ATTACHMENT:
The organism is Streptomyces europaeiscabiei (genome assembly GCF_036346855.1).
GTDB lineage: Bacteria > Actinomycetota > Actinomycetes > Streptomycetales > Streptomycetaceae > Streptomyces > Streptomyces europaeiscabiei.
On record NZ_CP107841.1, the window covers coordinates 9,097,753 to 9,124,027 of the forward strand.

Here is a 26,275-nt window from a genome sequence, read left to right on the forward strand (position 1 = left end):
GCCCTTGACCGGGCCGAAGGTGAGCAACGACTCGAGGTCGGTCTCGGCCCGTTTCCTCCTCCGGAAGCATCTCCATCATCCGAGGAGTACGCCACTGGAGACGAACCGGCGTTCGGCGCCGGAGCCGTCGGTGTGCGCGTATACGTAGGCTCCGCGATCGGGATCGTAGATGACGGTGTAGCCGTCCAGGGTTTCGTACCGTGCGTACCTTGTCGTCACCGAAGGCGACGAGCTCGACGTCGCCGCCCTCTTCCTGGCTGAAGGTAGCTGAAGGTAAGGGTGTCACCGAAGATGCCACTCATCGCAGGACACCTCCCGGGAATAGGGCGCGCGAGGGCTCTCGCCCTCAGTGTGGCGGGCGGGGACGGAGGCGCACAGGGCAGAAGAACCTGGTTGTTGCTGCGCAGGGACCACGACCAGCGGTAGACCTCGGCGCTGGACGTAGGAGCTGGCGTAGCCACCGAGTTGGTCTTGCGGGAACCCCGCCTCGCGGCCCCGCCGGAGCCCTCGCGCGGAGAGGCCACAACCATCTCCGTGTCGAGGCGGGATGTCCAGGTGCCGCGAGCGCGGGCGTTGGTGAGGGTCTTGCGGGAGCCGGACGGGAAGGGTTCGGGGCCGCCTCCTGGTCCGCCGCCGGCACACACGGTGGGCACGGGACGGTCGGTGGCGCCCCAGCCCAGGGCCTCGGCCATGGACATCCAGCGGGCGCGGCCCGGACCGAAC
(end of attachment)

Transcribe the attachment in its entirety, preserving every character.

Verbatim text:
The organism is Streptomyces europaeiscabiei (genome assembly GCF_036346855.1).
GTDB lineage: Bacteria > Actinomycetota > Actinomycetes > Streptomycetales > Streptomycetaceae > Streptomyces > Streptomyces europaeiscabiei.
On record NZ_CP107841.1, the window covers coordinates 9,097,753 to 9,124,027 of the forward strand.

Here is a 26,275-nt window from a genome sequence, read left to right on the forward strand (position 1 = left end):
GCCCTTGACCGGGCCGAAGGTGAGCAACGACTCGAGGTCGGTCTCGGCCCGTTTCCTCCTCCGGAAGCATCTCCATCATCCGAGGAGTACGCCACTGGAGACGAACCGGCGTTCGGCGCCGGAGCCGTCGGTGTGCGCGTATACGTAGGCTCCGCGATCGGGATCGTAGATGACGGTGTAGCCGTCCAGGGTTTCGTACCGTGCGTACCTTGTCGTCACCGAAGGCGACGAGCTCGACGTCGCCGCCCTCTTCCTGGCTGAAGGTAGCTGAAGGTAAGGGTGTCACCGAAGATGCCACTCATCGCAGGACACCTCCCGGGAATAGGGCGCGCGAGGGCTCTCGCCCTCAGTGTGGCGGGCGGGGACGGAGGCGCACAGGGCAGAAGAACCTGGTTGTTGCTGCGCAGGGACCACGACCAGCGGTAGACCTCGGCGCTGGACGTAGGAGCTGGCGTAGCCACCGAGTTGGTCTTGCGGGAACCCCGCCTCGCGGCCCCGCCGGAGCCCTCGCGCGGAGAGGCCACAACCATCTCCGTGTCGAGGCGGGATGTCCAGGTGCCGCGAGCGCGGGCGTTGGTGAGGGTCTTGCGGGAGCCGGACGGGAAGGGTTCGGGGCCGCCTCCTGGTCCGCCGCCGGCACACACGGTGGGCACGGGACGGTCGGTGGCGCCCCAGCCCAGGGCCTCGGCCATGGACATCCAGCGGGCGCGGCCCGGACCGAAC